UK Government to face legal challenge over withdrawal from single market

Written by Josh May on 28 November 2016 in News

The UK Government faces a legal battle over whether it can take the UK out of the single market after Brexit

UK and Europeans flags - Image credit: Press Assocation

The UK Government faces the prospect of another legal battle over whether it can take the UK out of the single market after Brexit.

Pro-EU thinktank British Influence has said it will launch a judicial review into the UK Government’s stance that membership of the European Economic Area (EEA) ends automatically when the UK leaves the European Union.

A pro-Brexit Tory MP has hit out at the “legal wheeze” to “frustrate the will” of the British people.


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The BBC also quotes senior lawyers saying Article 50, the mechanism for quitting the EU, does not provide for leaving the EEA.

“There is no provision in the EEA Agreement for UK membership to lapse if the UK withdraws from the EU,” said Professor George Yarrow, the chairman of the Regulatory Policy Institute.

“The only exit mechanism specified is Article 127, which would need to be triggered.”

Jolyon Maugham QC added: “My own view is that you do not automatically leave the EEA.

“Given Article 127 provides an express mechanism for withdrawal, it implicitly excludes other implied mechanisms for withdrawal such as ceasing to be a member of the EU.”

If the separate Article 127 needs to be triggered, it raises the prospect of a separate parliamentary vote on staying in the single market – something that could command the support of a majority of MPs and peers.

A government spokesman told the BBC that EEA membership only came about as a result of the UK’s role in the EU and would end after Brexit.

Tory MP and former justice minister Dominic Raab hit out at the latest developments.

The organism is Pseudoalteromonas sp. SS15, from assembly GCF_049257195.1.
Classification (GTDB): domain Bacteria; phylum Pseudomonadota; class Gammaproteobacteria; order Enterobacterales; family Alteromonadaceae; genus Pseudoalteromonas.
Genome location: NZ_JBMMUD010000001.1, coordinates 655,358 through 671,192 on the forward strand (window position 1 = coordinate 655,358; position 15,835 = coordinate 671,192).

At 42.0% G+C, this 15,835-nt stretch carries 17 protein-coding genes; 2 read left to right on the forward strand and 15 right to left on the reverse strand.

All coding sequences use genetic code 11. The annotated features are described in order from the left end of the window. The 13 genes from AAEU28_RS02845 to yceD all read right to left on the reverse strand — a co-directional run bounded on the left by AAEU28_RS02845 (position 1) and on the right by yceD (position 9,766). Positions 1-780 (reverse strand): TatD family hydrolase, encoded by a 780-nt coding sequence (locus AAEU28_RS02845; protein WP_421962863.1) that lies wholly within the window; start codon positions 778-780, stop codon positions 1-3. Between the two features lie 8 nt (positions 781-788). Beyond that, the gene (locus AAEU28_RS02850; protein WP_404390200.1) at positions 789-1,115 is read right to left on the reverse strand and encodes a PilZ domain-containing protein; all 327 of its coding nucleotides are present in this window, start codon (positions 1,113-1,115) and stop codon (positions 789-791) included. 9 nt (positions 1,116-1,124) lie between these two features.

“Rather than coming up with new legal wheezes to try and frustrate the will of the people, these lawyers should be working with us to make a success of Brexit,” he said.

"The public have spoken; we should respect the result and get on with it, not try to find new hurdles that undermine the democratic process.”

Meanwhile Tory MP Kwasi Kwarteng said in an article for Brexit Central: "Continued membership of the single market would basically be membership of the EU under another name."

The Government is already fighting in the courts to try to assert its right to trigger Article 50 without consulting MPs and peers.

Early next month the Supreme Court will hear an appeal against the High Court’s ruling that Parliament had to vote before the clause was invoked.

The new row comes ahead of the launch of a report warning the UK Government not to “cherry pick” sectors for enhanced access to the single market after Brexit.

The Centre for Economics and Business Research highlights the importance of the single market to all parts of the economy, and warns that focusing on the interests of certain industries risks “creating 'losers' through reduced access and reduced future mutual benefits”.

Elsewhere, a group of pro-EU MPs will today stress the importance of single market membership to all sectors of the economy.

Tory MP Anna Soubry, Labour MP Chuka Umunna and Liberal Democrat MP Nick Clegg – all members of the pro-EU Open Britain group – will speak at the event.

Soubry said: “There are no inevitable outcomes. There is no mandate for one particular Brexit option.

“The only question on the ballot paper was whether to leave, which we will, but how we execute our extraction must be debated.”



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